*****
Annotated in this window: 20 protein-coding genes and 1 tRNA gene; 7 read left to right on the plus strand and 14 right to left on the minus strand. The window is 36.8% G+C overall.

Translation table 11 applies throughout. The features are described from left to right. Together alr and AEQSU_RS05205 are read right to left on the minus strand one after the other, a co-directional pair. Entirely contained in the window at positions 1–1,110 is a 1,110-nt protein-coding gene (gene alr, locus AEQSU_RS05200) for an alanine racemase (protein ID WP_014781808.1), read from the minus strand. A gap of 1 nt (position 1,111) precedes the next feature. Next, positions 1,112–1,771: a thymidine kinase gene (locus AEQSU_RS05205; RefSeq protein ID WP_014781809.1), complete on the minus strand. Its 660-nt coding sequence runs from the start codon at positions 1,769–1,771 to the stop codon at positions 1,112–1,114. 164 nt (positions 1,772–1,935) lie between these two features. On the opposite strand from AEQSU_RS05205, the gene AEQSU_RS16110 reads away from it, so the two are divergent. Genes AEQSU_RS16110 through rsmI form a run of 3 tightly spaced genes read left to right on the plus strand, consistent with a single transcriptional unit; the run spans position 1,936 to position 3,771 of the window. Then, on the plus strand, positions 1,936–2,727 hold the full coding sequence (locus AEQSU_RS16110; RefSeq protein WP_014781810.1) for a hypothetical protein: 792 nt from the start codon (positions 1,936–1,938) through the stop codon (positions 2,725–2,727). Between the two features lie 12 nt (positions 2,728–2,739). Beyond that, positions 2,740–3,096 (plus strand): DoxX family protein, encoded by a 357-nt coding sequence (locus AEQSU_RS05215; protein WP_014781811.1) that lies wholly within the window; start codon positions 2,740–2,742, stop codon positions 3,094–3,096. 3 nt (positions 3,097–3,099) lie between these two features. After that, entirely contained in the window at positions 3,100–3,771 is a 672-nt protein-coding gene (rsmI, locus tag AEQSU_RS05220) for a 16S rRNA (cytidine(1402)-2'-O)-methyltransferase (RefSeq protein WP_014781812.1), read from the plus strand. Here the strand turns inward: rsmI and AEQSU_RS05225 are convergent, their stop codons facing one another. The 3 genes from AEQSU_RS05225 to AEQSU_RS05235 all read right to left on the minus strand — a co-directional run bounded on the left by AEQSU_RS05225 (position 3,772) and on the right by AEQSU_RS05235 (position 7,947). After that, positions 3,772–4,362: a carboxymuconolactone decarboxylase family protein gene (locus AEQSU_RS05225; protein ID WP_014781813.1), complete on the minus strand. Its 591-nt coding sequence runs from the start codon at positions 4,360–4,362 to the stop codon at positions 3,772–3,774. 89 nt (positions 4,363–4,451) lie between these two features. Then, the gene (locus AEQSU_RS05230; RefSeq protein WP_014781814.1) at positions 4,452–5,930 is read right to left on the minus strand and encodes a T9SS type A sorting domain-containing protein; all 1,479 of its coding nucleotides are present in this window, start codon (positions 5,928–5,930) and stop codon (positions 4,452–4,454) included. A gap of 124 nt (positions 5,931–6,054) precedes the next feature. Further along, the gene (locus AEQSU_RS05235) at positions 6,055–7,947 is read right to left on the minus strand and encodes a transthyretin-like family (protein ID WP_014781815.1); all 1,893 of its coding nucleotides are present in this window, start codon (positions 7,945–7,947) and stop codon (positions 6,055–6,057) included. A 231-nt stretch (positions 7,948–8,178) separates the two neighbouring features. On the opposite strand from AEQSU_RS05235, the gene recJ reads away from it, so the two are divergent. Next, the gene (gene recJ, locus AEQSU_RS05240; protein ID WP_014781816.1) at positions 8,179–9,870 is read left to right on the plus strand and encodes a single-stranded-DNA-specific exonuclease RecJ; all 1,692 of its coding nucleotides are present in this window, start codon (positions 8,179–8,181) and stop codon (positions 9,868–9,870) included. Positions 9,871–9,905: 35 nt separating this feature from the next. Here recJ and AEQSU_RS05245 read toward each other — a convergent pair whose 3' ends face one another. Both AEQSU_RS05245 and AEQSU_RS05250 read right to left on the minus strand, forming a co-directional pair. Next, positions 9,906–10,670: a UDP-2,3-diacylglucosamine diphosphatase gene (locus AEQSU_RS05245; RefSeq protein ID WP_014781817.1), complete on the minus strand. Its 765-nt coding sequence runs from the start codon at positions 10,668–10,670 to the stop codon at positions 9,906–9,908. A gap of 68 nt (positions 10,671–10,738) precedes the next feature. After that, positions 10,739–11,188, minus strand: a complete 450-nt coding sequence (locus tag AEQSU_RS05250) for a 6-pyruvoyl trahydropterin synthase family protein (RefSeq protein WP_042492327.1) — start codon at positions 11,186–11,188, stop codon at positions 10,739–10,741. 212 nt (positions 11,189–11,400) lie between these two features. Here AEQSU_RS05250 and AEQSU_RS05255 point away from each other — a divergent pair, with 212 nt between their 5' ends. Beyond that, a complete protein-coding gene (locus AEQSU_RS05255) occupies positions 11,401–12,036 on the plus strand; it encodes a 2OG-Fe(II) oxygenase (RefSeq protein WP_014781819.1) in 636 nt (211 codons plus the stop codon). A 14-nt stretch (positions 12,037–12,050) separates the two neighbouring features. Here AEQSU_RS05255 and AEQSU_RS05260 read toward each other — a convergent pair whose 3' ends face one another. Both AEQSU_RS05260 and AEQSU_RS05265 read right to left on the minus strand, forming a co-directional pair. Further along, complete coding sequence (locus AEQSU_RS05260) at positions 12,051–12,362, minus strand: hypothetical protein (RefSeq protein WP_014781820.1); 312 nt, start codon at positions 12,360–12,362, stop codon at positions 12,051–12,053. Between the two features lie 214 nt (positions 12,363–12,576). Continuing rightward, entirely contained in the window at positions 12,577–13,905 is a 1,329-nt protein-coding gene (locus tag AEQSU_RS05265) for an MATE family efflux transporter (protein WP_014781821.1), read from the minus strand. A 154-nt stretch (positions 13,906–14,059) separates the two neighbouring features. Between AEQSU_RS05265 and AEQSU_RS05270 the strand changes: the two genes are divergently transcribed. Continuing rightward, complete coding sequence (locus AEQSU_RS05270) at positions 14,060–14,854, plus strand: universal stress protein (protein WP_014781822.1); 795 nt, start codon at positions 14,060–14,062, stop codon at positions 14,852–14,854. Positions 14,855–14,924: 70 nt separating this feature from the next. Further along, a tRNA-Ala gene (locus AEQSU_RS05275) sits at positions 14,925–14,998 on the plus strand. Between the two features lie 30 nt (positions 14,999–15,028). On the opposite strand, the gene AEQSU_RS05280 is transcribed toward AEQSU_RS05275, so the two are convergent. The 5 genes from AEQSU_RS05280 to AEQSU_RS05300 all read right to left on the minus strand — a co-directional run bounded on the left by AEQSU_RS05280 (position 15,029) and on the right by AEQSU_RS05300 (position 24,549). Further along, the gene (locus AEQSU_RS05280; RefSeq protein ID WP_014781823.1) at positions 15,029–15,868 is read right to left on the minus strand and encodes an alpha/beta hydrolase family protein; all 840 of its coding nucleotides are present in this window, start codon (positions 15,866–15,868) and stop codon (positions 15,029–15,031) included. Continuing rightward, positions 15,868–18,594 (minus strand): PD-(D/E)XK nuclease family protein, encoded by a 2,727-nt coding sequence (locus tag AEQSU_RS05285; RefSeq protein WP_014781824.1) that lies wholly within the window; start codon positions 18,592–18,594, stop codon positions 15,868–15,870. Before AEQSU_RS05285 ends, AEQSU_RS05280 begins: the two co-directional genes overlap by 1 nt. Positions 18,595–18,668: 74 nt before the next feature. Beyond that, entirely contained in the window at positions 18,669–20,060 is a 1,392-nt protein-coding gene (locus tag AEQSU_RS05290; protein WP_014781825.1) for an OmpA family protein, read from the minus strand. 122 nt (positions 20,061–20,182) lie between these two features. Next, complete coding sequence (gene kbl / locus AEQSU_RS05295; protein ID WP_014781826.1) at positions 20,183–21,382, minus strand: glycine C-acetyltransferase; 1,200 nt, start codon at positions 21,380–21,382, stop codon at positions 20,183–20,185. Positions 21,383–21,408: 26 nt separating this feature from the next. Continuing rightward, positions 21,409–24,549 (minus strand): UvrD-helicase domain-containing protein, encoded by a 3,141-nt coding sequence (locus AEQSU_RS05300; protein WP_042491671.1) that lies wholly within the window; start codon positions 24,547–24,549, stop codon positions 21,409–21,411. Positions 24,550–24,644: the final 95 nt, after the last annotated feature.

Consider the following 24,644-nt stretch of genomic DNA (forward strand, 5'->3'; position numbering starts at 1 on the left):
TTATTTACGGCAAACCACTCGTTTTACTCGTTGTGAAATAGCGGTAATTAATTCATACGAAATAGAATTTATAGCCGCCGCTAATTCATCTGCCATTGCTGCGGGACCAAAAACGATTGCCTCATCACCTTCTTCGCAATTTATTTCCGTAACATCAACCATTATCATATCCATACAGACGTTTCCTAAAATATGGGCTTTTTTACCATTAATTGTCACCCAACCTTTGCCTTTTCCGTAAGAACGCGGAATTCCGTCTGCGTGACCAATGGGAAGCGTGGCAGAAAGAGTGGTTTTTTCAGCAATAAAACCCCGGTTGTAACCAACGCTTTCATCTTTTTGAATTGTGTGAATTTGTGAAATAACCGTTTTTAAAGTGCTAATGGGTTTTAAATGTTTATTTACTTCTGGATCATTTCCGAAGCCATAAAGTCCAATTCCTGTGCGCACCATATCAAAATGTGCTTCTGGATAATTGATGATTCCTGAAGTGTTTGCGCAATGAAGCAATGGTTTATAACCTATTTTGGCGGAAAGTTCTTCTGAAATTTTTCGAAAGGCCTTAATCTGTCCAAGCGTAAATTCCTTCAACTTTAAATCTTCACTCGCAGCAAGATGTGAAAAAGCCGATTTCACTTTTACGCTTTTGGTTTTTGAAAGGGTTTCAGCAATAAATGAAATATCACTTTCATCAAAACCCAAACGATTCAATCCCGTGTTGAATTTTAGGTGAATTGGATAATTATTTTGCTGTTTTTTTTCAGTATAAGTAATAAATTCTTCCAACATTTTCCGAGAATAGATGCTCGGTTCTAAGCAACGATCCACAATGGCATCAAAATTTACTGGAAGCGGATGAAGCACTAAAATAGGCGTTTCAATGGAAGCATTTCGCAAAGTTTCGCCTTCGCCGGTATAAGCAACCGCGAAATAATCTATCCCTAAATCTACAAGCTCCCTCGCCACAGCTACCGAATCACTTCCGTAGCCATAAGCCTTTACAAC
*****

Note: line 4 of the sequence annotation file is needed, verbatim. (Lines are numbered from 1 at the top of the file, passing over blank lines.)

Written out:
TTATTTACGGCAAACCACTCGTTTTACTCGTTGTGAAATAGCGGTAATTAATTCATACGAAATAGAATTTATAGCCGCCGCTAATTCATCTGCCATTGCTGCGGGACCAAAAACGATTGCCTCATCACCTTCTTCGCAATTTATTTCCGTAACATCAACCATTATCATATCCATACAGACGTTTCCTAAAATATGGGCTTTTTTACCATTAATTGTCACCCAACCTTTGCCTTTTCCGTAAGAACGCGGAATTCCGTCTGCGTGACCAATGGGAAGCGTGGCAGAAAGAGTGGTTTTTTCAGCAATAAAACCCCGGTTGTAACCAACGCTTTCATCTTTTTGAATTGTGTGAATTTGTGAAATAACCGTTTTTAAAGTGCTAATGGGTTTTAAATGTTTATTTACTTCTGGATCATTTCCGAAGCCATAAAGTCCAATTCCTGTGCGCACCATATCAAAATGTGCTTCTGGATAATTGATGATTCCTGAAGTGTTTGCGCAATGAAGCAATGGTTTATAACCTATTTTGGCGGAAAGTTCTTCTGAAATTTTTCGAAAGGCCTTAATCTGTCCAAGCGTAAATTCCTTCAACTTTAAATCTTCACTCGCAGCAAGATGTGAAAAAGCCGATTTCACTTTTACGCTTTTGGTTTTTGAAAGGGTTTCAGCAATAAATGAAATATCACTTTCATCAAAACCCAAACGATTCAATCCCGTGTTGAATTTTAGGTGAATTGGATAATTATTTTGCTGTTTTTTTTCAGTATAAGTAATAAATTCTTCCAACATTTTCCGAGAATAGATGCTCGGTTCTAAGCAACGATCCACAATGGCATCAAAATTTACTGGAAGCGGATGAAGCACTAAAATAGGCGTTTCAATGGAAGCATTTCGCAAAGTTTCGCCTTCGCCGGTATAAGCAACCGCGAAATAATCTATCCCTAAATCTACAAGCTCCCTCGCCACAGCTACCGAATCACTTCCGTAGCCATAAGCCTTTACAAC